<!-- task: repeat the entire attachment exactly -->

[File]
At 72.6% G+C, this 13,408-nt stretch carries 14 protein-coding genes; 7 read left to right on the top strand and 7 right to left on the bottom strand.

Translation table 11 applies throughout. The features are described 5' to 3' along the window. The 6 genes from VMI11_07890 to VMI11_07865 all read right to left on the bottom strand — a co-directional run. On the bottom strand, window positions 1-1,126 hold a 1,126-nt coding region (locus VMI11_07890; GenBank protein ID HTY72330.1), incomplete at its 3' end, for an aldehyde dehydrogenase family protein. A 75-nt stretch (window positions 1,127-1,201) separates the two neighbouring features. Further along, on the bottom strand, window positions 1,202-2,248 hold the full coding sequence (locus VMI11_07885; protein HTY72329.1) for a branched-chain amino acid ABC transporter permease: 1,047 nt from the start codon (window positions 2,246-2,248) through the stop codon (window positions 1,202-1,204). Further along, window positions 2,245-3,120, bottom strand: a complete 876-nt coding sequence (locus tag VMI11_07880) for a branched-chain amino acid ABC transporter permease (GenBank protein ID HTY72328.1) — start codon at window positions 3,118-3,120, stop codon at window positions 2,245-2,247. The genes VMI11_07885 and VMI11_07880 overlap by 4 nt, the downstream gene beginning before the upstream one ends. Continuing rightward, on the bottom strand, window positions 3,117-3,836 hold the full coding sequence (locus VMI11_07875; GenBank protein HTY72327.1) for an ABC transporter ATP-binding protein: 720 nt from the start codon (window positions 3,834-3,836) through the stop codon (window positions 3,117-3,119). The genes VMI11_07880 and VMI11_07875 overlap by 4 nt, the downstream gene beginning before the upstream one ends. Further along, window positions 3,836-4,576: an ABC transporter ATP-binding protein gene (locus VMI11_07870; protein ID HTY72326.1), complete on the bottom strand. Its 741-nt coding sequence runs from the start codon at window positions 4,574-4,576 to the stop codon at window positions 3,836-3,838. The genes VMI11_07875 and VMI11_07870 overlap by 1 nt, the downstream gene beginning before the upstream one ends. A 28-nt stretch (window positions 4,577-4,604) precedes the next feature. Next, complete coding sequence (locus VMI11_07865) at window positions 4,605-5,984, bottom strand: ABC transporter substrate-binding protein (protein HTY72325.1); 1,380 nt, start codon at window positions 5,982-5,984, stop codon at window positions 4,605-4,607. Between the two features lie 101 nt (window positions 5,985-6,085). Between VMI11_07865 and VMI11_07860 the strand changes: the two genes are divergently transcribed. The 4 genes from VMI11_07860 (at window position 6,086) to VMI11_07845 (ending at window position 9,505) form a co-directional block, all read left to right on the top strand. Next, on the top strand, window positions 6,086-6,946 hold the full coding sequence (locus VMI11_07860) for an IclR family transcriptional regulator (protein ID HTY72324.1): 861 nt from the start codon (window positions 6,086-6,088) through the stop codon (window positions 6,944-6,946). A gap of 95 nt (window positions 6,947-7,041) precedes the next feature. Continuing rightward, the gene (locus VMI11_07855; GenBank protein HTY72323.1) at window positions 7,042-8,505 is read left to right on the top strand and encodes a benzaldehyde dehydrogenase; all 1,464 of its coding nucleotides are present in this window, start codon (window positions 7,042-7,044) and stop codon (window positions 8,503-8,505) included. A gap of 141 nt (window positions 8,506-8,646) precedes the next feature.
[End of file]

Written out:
At 72.6% G+C, this 13,408-nt stretch carries 14 protein-coding genes; 7 read left to right on the top strand and 7 right to left on the bottom strand.

Translation table 11 applies throughout. The features are described 5' to 3' along the window. The 6 genes from VMI11_07890 to VMI11_07865 all read right to left on the bottom strand — a co-directional run. On the bottom strand, window positions 1-1,126 hold a 1,126-nt coding region (locus VMI11_07890; GenBank protein ID HTY72330.1), incomplete at its 3' end, for an aldehyde dehydrogenase family protein. A 75-nt stretch (window positions 1,127-1,201) separates the two neighbouring features. Further along, on the bottom strand, window positions 1,202-2,248 hold the full coding sequence (locus VMI11_07885; protein HTY72329.1) for a branched-chain amino acid ABC transporter permease: 1,047 nt from the start codon (window positions 2,246-2,248) through the stop codon (window positions 1,202-1,204). Further along, window positions 2,245-3,120, bottom strand: a complete 876-nt coding sequence (locus tag VMI11_07880) for a branched-chain amino acid ABC transporter permease (GenBank protein ID HTY72328.1) — start codon at window positions 3,118-3,120, stop codon at window positions 2,245-2,247. The genes VMI11_07885 and VMI11_07880 overlap by 4 nt, the downstream gene beginning before the upstream one ends. Continuing rightward, on the bottom strand, window positions 3,117-3,836 hold the full coding sequence (locus VMI11_07875; GenBank protein HTY72327.1) for an ABC transporter ATP-binding protein: 720 nt from the start codon (window positions 3,834-3,836) through the stop codon (window positions 3,117-3,119). The genes VMI11_07880 and VMI11_07875 overlap by 4 nt, the downstream gene beginning before the upstream one ends. Further along, window positions 3,836-4,576: an ABC transporter ATP-binding protein gene (locus VMI11_07870; protein ID HTY72326.1), complete on the bottom strand. Its 741-nt coding sequence runs from the start codon at window positions 4,574-4,576 to the stop codon at window positions 3,836-3,838. The genes VMI11_07875 and VMI11_07870 overlap by 1 nt, the downstream gene beginning before the upstream one ends. A 28-nt stretch (window positions 4,577-4,604) precedes the next feature. Next, complete coding sequence (locus VMI11_07865) at window positions 4,605-5,984, bottom strand: ABC transporter substrate-binding protein (protein HTY72325.1); 1,380 nt, start codon at window positions 5,982-5,984, stop codon at window positions 4,605-4,607. Between the two features lie 101 nt (window positions 5,985-6,085). Between VMI11_07865 and VMI11_07860 the strand changes: the two genes are divergently transcribed. The 4 genes from VMI11_07860 (at window position 6,086) to VMI11_07845 (ending at window position 9,505) form a co-directional block, all read left to right on the top strand. Next, on the top strand, window positions 6,086-6,946 hold the full coding sequence (locus VMI11_07860) for an IclR family transcriptional regulator (protein ID HTY72324.1): 861 nt from the start codon (window positions 6,086-6,088) through the stop codon (window positions 6,944-6,946). A gap of 95 nt (window positions 6,947-7,041) precedes the next feature. Continuing rightward, the gene (locus VMI11_07855; GenBank protein HTY72323.1) at window positions 7,042-8,505 is read left to right on the top strand and encodes a benzaldehyde dehydrogenase; all 1,464 of its coding nucleotides are present in this window, start codon (window positions 7,042-7,044) and stop codon (window positions 8,503-8,505) included. A gap of 141 nt (window positions 8,506-8,646) precedes the next feature.